CBS46 morning show host Michelle Burdo used the dated term “colored woman” during a segment about summer hair tips Monday morning during the 9 a.m. CBS Better Mornings Atlanta program.
“Let me tell you something,” Burdo said during a live segment to an African-American woman who appears to be the hair expert. “I’m not a colored woman but I have kinky hair just like her and when you straighten it every day, it’s…” She pauses.
The woman filled the empty air by saying, “healthier.”
Here’s a 12-second portion of the segment:
On Tuesday’s show, at 9:57 a.m., Burdo apologized for her utterance. “Yesterday, I made a pretty insensitive remark during one of our segments here on Better Mornings Atlanta. I apologize… Once again, I truly want to say from the bottom of my heart that I really am sorry about that comment. I made that comment in reference to my hair color but I used an inappropriate term.”
Someone posted the video on YouTube. Comments there and on Facebook include “what the hell,” “we are living in sad times” and “Her color is IGNORANT and UNINFORMED. Where did they find her…Mars?”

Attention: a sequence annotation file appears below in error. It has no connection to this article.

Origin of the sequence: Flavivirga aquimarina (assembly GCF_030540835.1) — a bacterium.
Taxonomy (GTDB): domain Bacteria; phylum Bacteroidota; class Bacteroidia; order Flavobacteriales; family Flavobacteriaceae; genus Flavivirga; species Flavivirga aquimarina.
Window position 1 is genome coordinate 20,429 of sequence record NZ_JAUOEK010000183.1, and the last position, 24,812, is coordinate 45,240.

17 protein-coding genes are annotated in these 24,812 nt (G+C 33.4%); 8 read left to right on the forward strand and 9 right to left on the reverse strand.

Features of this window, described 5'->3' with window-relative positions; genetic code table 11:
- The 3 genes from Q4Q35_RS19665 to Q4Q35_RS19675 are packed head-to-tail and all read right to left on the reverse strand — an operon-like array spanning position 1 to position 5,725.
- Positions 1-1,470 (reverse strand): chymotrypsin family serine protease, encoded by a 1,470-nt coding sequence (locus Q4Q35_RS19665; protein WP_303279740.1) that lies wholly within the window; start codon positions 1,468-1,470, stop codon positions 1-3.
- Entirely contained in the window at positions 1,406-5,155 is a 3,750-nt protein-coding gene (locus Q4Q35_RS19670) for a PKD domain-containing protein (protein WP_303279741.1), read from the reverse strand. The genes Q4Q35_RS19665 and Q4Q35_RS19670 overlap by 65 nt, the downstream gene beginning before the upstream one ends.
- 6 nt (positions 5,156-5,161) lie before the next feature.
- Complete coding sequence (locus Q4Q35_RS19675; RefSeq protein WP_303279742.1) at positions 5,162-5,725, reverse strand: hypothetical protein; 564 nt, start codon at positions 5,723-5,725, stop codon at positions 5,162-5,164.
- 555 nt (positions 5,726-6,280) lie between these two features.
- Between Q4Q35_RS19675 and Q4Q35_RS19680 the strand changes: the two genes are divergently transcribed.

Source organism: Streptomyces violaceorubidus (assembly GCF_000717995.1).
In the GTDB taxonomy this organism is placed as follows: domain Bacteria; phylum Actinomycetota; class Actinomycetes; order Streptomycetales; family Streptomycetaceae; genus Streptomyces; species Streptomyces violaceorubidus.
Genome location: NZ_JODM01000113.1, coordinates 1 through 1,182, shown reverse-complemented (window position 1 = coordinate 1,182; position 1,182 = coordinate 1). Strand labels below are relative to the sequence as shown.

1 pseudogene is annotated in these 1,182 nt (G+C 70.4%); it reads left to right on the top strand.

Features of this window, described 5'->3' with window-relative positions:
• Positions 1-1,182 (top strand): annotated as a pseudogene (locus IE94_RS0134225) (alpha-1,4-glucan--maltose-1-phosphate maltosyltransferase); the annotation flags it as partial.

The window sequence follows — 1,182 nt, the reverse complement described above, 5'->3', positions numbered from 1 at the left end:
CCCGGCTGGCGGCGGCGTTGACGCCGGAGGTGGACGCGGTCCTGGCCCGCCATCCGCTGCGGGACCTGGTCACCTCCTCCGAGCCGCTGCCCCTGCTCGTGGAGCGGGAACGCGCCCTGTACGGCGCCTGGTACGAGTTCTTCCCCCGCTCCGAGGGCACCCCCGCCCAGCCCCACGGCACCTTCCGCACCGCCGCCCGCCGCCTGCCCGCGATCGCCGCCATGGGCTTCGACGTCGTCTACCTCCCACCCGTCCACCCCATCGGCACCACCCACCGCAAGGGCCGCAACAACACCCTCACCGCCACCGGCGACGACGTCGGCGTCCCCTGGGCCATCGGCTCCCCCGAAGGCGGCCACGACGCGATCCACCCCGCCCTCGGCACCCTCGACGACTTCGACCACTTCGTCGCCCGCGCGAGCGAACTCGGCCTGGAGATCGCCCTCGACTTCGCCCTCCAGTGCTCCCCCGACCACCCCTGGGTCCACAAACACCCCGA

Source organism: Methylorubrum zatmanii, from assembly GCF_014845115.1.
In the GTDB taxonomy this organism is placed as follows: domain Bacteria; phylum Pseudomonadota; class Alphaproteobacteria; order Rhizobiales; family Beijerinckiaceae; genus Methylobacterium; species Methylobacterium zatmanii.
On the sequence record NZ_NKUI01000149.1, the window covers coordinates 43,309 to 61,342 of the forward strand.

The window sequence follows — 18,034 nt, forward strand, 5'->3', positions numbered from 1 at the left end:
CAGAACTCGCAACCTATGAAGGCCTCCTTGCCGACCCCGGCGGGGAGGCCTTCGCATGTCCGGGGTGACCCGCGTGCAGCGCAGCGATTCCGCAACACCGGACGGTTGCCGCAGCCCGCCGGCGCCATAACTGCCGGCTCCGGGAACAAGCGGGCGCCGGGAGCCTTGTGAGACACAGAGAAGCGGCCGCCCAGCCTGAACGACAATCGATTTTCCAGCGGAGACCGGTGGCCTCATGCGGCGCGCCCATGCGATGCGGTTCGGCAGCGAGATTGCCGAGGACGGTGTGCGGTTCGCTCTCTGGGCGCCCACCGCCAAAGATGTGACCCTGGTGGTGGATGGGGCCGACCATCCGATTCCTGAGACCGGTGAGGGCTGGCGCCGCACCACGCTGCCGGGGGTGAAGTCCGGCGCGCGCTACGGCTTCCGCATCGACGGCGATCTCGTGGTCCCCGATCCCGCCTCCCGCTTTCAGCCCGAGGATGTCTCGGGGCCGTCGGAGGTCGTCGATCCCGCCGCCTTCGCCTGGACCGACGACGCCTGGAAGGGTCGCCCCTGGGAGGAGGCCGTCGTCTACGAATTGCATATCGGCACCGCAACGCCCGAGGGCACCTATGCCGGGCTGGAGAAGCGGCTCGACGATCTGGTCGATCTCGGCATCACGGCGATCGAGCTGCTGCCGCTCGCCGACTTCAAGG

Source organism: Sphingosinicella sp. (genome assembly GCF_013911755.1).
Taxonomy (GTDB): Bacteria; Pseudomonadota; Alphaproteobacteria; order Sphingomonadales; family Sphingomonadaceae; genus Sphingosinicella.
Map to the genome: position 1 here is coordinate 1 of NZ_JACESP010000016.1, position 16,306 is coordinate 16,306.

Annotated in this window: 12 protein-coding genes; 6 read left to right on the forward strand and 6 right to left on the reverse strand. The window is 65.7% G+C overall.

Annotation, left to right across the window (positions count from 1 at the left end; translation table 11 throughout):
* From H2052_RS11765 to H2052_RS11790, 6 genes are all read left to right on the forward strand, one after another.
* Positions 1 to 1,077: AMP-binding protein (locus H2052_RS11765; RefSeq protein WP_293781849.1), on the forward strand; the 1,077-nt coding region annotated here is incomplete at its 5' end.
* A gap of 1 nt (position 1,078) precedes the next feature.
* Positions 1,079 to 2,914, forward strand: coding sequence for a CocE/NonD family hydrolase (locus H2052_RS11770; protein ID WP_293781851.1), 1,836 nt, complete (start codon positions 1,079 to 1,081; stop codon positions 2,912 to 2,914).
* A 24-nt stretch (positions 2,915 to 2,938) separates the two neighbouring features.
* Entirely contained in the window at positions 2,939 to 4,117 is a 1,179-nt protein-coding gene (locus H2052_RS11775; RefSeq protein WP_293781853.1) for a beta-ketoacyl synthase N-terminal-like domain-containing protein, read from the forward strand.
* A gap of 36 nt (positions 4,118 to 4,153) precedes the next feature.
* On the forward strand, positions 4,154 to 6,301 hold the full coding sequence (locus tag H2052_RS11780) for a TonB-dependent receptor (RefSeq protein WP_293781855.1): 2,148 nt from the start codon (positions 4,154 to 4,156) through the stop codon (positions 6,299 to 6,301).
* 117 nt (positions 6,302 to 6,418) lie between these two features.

Camille Mahdi on Facebook was a bit more empathetic: “LOL, she probably meant to say one thing, but said what she was thinking. That’s honesty. She’s an idiot, but I am not offended in the least bit.”
Lane Michaelsen, the CBS46 news director, said in an email that he made sure she apologized on air but didn’t say if she was reprimanded in any tangible way. At least she was informed that the phrase “colored” isn’t considered politically correct in this day and age. “Women of color” is okay. “Colored woman”? Not so much.
Is “colored” merely an outdated phrase or is it offensive? The Oxford Dictionary defines it as either or. About.com wrote an article about what racial terms to avoid and spends time with the word “colored.”
There’s also the popularity of the more modern (and appropriate) term “people of color.” Some people may think it’s okay to simply shorten that phrase to “colored,” but they’re mistaken. Like “Oriental,” “colored” harkens back to an era of exclusion, a time when Jim Crow was in full force, and blacks used water fountains marked “colored” and sat in the “colored” sections of buses, beaches and restaurants. In essence, the term stirs up painful memories.
Earlier on today’s show, co-host Annalee Penny, after showing a viral video of Erykah Badu trying to kiss a reporter in New York during a live shot, uttered, “You never know what’s going to happen when it comes to live TV.”
“Ain’t that the truth!” Burdo responded.